Keep it clean and dry. Some blisters heal on their own. Your skin reabsorbs the fluid, and the blister flattens, and the skin peels off. Until that happens, you can utilize a donut-shaped piece of moleskin padding or tape to prevent it from popping.

Don’t pop a blister if you do not have to. Resist the urge to squeeze or pop a blister unless it’s so large or painful that it causes you discomfort. In this case, your doctor might decide to pierce it with a sterile needle and drain the fluid out. Once it is popped, whether your doctor does it or it breaks on its own, gently clean the area with soap and water and apply an antibiotic ointment. Wrap the affected part with a bandage to keep it clean during the day, but take it off at night to let it dry.

Why do blisters get infected?

A blister can get infected by microbes that invade it leading to an infection. A bacterial, viral, or fungal infection that begins in your blister can spread to other parts of the body. It can even result in sepsis which is a life-threatening infection of the bloodstream.

How does a healthy blister look like?

It is crucial to know what a health blister looks like.The blister top develops a protective layer, and the fluid within behaves like a cushion that comprises of cellular and platelet factors, which further minimize damage to the underlying tissue and enhances healing, usually in seven to ten days. The fluid is typically straw-colored or clear (serum) but may also be filled with blood. The blister top retains the fluid sterile, and it is not common for the blisters to become infected in case it remains intact. The initial and most important step is to keep the blister top intact — do not pick at or remove it.

In case the blister is large, you can use a darning needle or pin — sterilized with alcohol or heat to create a small hole at the lower region of the blister that enables the fluid to drain. Do this only if it is necessary, as after the blister top layer has been breached by pricking or removal, the risk of infection is high. In case the blister top is gone or open, a great covering is Duoderm Extra Thin burn dressing accessible over the counter (OTC) in the pharmacy. In case it is unavailable to you, use a bandage that will only adhere to the surrounding normal skin and not the wounded area. In case this sounds like your blister, take a chill pill, your blister is likely not infected, and there is no reason to panic.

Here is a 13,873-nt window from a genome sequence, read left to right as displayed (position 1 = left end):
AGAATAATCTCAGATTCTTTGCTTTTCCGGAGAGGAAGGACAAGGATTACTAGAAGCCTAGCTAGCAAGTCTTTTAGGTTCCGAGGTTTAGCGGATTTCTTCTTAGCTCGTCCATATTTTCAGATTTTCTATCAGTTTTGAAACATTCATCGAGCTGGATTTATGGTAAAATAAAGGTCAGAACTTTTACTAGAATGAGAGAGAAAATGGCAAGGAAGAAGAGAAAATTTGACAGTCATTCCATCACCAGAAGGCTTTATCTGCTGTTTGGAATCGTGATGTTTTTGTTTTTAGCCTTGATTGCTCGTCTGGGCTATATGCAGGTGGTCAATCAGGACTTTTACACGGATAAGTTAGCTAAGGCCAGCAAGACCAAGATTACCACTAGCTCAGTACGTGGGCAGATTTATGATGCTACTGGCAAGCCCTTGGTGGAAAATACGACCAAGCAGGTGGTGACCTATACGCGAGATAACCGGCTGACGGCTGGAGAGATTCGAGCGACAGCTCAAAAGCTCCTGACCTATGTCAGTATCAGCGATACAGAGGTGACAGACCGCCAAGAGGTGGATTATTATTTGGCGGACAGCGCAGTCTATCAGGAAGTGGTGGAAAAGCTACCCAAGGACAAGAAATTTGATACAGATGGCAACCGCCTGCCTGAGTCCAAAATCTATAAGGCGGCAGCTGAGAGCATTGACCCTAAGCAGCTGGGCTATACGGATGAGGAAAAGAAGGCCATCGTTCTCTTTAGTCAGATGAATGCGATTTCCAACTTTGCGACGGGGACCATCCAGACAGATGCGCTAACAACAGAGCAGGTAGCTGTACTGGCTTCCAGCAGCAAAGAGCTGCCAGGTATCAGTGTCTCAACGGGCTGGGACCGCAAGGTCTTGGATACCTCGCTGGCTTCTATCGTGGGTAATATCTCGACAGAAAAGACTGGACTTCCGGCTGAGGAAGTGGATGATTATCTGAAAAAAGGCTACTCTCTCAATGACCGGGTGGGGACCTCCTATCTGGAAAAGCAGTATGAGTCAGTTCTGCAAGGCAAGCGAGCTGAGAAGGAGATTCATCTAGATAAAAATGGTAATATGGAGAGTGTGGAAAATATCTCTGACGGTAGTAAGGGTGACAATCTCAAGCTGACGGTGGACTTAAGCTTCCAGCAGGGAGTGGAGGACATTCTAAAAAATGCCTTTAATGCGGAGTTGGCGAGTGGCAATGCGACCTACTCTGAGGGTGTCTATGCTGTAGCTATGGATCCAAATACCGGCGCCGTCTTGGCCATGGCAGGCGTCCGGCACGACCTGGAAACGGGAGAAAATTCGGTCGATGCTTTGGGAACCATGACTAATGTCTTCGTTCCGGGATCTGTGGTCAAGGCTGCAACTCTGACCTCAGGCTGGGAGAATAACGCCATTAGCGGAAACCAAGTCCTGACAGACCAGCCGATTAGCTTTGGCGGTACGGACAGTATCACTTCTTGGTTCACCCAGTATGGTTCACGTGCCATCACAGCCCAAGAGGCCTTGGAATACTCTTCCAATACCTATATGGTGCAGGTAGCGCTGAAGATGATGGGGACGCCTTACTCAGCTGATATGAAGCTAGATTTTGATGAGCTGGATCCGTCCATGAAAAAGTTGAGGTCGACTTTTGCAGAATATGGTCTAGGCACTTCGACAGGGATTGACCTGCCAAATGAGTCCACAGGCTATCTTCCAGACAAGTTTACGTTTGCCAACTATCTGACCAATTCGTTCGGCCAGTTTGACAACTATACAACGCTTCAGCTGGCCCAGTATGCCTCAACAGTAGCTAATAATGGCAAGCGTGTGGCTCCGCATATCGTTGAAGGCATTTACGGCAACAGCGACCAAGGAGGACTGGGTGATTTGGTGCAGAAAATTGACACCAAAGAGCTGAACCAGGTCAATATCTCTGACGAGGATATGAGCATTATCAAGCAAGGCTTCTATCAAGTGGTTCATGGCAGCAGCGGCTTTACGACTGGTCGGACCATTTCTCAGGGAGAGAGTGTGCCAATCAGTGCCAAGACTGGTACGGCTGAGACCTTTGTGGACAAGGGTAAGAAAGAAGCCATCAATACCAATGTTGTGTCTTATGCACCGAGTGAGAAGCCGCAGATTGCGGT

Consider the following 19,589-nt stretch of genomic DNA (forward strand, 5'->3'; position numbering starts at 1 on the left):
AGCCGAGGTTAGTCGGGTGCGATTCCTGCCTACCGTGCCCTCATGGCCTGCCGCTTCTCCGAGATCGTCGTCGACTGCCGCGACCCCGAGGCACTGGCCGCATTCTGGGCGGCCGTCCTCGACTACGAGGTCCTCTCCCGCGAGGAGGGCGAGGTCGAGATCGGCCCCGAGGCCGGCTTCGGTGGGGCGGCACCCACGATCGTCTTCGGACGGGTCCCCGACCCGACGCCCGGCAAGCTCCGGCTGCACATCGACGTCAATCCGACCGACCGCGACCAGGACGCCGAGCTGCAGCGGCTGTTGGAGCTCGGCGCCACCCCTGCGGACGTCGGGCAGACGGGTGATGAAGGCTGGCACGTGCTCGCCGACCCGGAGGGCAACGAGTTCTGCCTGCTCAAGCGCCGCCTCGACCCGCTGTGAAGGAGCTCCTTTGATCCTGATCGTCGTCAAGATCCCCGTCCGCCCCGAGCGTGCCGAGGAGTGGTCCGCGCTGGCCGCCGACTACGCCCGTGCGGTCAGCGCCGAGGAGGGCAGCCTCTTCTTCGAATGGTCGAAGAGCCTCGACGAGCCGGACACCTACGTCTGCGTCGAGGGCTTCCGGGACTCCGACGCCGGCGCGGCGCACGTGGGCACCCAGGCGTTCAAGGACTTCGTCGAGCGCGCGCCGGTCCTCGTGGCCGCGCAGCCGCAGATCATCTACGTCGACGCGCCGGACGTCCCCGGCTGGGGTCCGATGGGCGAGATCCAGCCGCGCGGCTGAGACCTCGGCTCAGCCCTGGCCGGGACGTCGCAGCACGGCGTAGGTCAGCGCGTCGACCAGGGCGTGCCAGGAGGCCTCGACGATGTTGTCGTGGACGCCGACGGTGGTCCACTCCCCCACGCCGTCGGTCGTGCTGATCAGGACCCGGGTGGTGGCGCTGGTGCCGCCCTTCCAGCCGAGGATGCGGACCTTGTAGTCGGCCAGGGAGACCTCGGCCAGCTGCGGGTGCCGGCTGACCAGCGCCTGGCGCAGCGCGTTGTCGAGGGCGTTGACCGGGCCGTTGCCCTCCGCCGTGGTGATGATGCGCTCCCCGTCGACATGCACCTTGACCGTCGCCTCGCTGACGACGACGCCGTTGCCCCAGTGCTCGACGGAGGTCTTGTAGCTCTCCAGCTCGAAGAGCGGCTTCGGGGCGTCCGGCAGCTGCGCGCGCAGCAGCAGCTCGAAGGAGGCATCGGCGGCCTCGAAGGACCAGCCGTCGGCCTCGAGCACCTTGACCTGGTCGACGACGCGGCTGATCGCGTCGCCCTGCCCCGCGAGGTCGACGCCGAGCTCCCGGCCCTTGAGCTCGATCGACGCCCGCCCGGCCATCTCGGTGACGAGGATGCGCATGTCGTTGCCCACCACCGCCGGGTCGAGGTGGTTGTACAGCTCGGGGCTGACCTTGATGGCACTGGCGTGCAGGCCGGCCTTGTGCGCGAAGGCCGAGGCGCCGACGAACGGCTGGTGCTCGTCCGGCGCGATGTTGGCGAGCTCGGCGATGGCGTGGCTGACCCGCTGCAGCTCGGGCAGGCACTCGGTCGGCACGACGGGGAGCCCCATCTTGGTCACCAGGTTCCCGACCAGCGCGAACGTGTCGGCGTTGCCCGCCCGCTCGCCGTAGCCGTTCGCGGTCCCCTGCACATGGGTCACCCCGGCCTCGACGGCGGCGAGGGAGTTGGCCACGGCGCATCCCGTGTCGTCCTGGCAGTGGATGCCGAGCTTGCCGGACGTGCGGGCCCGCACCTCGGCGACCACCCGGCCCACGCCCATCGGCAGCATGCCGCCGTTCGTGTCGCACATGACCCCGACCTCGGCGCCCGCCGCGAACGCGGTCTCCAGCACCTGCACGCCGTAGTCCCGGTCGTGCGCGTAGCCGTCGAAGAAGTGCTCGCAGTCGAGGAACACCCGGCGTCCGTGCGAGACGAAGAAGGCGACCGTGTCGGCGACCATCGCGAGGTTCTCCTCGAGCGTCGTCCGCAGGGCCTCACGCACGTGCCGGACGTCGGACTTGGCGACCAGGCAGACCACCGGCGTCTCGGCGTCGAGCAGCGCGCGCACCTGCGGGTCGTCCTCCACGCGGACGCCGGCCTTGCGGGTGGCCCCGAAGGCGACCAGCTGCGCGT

Symptoms of an infected blister

It’s sometimes difficult to distinguish between an infected blister and an uninfected one. Often, blisters are tender and painful, some more than others. However, there are some reliable signs you can be on the look for. Before examining your blister, clean your hands with warm water and soap to avoid introducing any bacteria to it. With clean hands, feel the area surrounding the blister for signs of:

  • warmth
  • a foul smell
  • pus
  • pain
  • punctures or peeling skin

Your blister may be infected if the area bleeds when you touch it or doesn’t seem to be healing on its own at all.

How to treat and care for an infected blister?

If you suspect that your blister might be infected, consult your doctor as soon as possible. Several various things can cause infections, so your doctor can perform tests to determine the cause. Once your doctor identifies what is causing the infection, they can prescribe:

  • oral or topical antibiotic medication
  • oral or topical antifungal medicine
  • They can also perform a fast in-office procedure to drain the blister. It is critical that you leave this part to your doctor. Doing it by yourself can make the infection worse or cause it to spread to nearby areas.

How to drain a blister safely?

To drain a blister that is big, painful, or in an awkward spot:
1. Clean the area well.
2. Sterilize a needle with some rubbing alcohol and water.
3. Make a small incision at the edge of the blister and gently squeeze out the fluid.
4. Clean the blister again and pat it dry. Don’t remove the skin covering the blister, instead smooth it down.
5. Apply antibiotic ointment to prevent infection.